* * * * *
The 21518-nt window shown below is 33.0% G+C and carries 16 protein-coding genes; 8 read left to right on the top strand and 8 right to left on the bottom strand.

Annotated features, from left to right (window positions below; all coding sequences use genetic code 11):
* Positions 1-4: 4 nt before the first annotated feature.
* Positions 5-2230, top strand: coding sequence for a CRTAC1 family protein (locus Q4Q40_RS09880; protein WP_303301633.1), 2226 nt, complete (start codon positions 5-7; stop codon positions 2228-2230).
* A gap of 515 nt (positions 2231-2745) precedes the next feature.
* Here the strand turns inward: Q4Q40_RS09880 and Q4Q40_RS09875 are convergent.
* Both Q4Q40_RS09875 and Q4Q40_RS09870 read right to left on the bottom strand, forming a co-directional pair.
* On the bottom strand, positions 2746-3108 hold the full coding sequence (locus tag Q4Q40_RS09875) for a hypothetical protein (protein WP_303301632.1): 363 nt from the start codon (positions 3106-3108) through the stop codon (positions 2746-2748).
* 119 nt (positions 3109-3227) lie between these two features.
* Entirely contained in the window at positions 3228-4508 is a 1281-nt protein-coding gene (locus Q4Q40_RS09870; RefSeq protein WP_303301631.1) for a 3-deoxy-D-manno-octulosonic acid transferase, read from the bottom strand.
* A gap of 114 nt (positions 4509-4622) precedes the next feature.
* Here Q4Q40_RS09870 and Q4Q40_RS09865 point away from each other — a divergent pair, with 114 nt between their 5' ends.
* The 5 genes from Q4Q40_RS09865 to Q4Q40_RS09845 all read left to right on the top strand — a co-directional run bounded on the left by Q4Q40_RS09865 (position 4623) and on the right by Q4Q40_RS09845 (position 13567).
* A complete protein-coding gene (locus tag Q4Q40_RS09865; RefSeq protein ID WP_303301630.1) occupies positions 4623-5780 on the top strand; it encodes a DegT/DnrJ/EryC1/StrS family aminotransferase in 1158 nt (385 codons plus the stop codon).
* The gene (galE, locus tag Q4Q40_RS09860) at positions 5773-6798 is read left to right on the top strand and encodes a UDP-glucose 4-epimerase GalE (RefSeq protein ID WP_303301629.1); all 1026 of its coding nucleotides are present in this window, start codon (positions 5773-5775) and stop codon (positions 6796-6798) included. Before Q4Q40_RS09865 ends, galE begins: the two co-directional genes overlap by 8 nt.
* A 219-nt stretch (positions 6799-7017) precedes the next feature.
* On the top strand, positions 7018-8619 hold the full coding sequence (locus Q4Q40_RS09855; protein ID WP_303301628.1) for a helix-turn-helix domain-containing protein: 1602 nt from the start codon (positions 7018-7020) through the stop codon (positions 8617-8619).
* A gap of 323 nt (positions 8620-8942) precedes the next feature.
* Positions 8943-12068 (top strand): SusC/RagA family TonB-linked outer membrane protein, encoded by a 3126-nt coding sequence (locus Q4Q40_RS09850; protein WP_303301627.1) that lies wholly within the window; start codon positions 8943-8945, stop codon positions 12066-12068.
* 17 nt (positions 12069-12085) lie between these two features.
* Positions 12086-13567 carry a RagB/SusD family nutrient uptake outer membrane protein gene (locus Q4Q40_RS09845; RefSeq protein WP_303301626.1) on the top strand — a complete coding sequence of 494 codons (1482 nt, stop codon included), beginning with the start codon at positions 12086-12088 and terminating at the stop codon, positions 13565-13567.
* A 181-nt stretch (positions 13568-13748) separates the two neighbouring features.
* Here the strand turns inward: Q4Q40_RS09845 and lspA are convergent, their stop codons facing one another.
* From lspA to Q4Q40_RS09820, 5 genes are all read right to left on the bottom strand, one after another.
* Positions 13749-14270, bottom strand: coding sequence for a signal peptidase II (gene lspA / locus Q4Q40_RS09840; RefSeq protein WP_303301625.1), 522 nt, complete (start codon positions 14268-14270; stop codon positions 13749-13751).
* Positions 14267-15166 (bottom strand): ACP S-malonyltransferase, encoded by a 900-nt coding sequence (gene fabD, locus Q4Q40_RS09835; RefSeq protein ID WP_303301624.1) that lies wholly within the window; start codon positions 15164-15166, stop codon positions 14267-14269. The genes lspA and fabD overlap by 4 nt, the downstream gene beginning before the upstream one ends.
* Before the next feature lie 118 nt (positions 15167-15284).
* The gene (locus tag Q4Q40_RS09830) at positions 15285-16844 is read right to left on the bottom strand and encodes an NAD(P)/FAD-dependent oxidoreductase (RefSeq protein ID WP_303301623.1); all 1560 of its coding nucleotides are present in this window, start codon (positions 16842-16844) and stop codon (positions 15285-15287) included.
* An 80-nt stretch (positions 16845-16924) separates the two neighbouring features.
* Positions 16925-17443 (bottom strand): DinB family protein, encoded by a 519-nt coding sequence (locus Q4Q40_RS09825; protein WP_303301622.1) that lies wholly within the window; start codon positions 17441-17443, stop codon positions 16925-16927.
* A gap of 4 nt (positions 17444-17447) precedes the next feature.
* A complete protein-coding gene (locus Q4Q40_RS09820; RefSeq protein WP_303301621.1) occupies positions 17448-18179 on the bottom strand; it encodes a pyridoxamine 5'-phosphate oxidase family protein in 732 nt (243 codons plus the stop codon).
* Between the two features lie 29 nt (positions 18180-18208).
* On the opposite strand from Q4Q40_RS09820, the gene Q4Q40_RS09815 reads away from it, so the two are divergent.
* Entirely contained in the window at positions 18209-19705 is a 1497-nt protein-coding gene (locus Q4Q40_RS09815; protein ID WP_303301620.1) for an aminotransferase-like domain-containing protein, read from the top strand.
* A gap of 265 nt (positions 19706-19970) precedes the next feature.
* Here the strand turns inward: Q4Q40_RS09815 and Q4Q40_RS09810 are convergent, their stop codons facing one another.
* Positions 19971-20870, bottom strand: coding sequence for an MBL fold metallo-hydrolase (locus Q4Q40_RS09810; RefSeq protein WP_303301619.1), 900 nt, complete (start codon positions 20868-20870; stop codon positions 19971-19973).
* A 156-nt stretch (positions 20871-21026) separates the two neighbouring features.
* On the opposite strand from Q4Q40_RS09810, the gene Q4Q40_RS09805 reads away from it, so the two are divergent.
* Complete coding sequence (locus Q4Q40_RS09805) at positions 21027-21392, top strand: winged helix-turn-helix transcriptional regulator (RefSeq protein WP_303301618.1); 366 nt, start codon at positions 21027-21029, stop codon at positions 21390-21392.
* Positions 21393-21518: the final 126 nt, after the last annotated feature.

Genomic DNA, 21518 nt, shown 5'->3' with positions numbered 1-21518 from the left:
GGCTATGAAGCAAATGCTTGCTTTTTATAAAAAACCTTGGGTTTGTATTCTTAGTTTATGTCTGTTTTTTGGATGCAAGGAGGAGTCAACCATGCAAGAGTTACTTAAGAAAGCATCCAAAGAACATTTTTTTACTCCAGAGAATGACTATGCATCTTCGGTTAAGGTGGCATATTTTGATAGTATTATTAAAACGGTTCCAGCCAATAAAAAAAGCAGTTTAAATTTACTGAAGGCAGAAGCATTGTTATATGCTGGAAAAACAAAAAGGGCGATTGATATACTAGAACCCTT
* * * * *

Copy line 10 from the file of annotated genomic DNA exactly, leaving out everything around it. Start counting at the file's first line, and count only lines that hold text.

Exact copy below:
* Entirely contained in the window at positions 3228-4508 is a 1281-nt protein-coding gene (locus Q4Q40_RS09870; RefSeq protein WP_303301631.1) for a 3-deoxy-D-manno-octulosonic acid transferase, read from the bottom strand.